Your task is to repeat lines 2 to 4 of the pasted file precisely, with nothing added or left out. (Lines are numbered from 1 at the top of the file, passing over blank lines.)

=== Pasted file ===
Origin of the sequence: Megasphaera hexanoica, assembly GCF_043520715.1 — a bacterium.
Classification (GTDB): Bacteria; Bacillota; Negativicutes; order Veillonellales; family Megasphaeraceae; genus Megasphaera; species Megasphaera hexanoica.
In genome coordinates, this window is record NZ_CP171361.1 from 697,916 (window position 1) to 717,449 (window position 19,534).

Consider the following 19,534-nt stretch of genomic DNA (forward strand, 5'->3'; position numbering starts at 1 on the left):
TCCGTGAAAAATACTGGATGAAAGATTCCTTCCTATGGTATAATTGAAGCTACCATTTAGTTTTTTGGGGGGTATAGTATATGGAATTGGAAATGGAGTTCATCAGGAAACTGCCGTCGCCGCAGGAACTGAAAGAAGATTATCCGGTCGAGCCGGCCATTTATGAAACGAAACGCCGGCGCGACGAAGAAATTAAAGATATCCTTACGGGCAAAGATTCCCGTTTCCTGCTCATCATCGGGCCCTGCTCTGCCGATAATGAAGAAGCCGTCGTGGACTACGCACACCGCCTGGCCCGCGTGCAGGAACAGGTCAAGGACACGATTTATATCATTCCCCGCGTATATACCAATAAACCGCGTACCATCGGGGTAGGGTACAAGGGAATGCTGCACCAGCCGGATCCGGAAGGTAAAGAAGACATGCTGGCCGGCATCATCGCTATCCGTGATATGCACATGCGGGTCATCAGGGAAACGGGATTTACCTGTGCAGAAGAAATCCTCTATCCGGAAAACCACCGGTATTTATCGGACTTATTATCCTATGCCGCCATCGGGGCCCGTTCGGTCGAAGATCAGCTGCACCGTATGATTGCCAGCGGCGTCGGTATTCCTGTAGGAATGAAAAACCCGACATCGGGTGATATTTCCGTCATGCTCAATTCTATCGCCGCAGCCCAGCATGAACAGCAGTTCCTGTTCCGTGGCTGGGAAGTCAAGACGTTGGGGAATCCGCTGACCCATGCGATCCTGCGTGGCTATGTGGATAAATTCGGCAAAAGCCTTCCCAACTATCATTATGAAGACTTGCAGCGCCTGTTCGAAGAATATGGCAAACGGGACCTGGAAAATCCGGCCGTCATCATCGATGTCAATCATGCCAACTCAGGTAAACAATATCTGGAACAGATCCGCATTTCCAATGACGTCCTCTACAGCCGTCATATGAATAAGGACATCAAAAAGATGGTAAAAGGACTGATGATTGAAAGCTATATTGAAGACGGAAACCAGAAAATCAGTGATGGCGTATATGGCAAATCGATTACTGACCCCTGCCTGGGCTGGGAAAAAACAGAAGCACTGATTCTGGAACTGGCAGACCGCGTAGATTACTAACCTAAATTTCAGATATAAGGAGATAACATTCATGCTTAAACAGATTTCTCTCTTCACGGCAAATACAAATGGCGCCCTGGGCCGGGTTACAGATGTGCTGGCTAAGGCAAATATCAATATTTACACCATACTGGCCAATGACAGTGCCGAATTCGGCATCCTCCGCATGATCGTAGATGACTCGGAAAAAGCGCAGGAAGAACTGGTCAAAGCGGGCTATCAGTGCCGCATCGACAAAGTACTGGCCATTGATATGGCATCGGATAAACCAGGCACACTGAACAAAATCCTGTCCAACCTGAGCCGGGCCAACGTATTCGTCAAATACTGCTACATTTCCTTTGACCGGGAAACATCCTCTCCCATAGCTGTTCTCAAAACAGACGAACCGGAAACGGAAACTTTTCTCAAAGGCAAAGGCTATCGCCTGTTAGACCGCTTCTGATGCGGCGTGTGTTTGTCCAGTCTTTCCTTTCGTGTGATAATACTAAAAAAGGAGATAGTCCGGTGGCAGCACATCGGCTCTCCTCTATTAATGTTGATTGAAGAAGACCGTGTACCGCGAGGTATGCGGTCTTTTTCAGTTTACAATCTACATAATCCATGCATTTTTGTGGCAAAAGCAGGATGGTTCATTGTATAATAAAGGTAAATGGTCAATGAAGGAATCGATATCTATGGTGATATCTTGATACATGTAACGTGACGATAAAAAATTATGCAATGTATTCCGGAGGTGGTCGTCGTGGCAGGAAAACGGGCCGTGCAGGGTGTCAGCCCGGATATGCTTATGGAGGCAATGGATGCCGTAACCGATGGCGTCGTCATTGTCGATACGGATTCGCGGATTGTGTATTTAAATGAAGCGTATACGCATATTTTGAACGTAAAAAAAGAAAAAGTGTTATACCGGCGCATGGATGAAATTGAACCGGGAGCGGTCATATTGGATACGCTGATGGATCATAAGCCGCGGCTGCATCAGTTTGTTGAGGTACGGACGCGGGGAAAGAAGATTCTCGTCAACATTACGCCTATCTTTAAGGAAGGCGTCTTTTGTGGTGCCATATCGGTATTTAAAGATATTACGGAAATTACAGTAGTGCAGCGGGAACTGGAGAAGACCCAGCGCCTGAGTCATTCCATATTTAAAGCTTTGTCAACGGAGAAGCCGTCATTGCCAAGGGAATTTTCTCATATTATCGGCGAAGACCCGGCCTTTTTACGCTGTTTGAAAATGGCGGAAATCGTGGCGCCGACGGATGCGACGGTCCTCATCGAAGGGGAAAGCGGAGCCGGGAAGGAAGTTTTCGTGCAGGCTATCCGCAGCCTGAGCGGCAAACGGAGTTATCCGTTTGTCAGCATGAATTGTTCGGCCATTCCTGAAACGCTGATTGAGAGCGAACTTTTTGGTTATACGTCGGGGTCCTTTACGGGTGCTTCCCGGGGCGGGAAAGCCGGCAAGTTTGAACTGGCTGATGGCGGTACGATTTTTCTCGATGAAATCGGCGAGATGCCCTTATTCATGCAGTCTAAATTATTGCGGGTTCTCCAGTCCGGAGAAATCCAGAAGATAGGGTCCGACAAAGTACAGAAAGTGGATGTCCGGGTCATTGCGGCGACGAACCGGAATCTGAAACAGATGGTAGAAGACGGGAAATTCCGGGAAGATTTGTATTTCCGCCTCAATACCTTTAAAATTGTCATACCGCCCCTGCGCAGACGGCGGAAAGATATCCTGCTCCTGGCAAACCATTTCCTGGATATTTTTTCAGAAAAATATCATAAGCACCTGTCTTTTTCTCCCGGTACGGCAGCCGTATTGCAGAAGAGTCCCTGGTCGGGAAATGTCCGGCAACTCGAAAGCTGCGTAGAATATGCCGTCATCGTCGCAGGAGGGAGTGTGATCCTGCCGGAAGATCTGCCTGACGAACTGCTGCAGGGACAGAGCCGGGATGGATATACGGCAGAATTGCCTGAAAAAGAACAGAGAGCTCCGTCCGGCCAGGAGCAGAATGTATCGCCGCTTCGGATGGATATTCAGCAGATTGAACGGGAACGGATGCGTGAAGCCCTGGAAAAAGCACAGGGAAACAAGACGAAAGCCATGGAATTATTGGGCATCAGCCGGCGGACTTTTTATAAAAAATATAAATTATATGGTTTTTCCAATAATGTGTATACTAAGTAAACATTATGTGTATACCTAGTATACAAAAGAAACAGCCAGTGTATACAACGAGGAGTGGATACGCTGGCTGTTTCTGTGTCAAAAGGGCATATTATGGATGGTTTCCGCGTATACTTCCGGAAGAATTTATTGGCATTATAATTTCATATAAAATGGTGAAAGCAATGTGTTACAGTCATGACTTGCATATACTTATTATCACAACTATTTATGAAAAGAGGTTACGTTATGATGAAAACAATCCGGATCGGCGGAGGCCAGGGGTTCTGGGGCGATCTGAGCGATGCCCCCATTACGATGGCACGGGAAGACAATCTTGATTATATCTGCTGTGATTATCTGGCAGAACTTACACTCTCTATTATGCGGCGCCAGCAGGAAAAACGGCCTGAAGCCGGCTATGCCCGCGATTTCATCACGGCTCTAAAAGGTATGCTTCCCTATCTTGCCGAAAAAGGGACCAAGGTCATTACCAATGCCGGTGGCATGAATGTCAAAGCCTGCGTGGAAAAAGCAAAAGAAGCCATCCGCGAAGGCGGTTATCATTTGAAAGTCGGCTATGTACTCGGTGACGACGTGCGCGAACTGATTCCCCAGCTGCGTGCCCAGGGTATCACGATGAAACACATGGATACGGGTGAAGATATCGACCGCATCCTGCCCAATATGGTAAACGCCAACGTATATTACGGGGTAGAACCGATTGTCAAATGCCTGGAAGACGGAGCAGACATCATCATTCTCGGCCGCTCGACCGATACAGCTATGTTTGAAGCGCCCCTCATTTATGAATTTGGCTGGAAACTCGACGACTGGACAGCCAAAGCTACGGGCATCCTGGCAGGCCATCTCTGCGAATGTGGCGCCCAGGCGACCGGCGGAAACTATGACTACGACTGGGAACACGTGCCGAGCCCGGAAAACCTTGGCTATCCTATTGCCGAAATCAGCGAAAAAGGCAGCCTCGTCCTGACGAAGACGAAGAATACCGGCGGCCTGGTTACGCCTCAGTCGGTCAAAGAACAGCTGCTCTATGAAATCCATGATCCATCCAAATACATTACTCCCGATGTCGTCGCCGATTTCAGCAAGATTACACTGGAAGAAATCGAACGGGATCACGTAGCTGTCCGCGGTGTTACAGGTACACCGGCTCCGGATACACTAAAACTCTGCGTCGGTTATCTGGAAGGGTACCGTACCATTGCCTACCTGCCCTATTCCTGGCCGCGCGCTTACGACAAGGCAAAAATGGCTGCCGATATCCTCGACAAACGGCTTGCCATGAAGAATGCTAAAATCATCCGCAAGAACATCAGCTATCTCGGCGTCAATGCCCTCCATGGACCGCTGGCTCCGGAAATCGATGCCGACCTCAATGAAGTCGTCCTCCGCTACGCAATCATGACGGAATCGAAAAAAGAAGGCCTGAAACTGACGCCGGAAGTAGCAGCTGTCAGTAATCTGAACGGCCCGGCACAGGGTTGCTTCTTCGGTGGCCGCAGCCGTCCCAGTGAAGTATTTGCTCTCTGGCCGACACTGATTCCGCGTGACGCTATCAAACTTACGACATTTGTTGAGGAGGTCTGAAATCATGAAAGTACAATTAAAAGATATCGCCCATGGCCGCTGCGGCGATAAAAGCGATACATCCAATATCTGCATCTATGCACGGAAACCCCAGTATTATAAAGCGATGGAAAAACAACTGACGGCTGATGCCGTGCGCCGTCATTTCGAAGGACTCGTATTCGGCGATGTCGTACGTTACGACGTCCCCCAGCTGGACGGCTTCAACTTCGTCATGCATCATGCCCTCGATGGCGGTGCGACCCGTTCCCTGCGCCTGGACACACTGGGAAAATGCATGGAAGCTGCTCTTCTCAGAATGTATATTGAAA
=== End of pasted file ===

Classification (GTDB): Bacteria; Bacillota; Negativicutes; order Veillonellales; family Megasphaeraceae; genus Megasphaera; species Megasphaera hexanoica.
In genome coordinates, this window is record NZ_CP171361.1 from 697,916 (window position 1) to 717,449 (window position 19,534).

Consider the following 19,534-nt stretch of genomic DNA (forward strand, 5'->3'; position numbering starts at 1 on the left):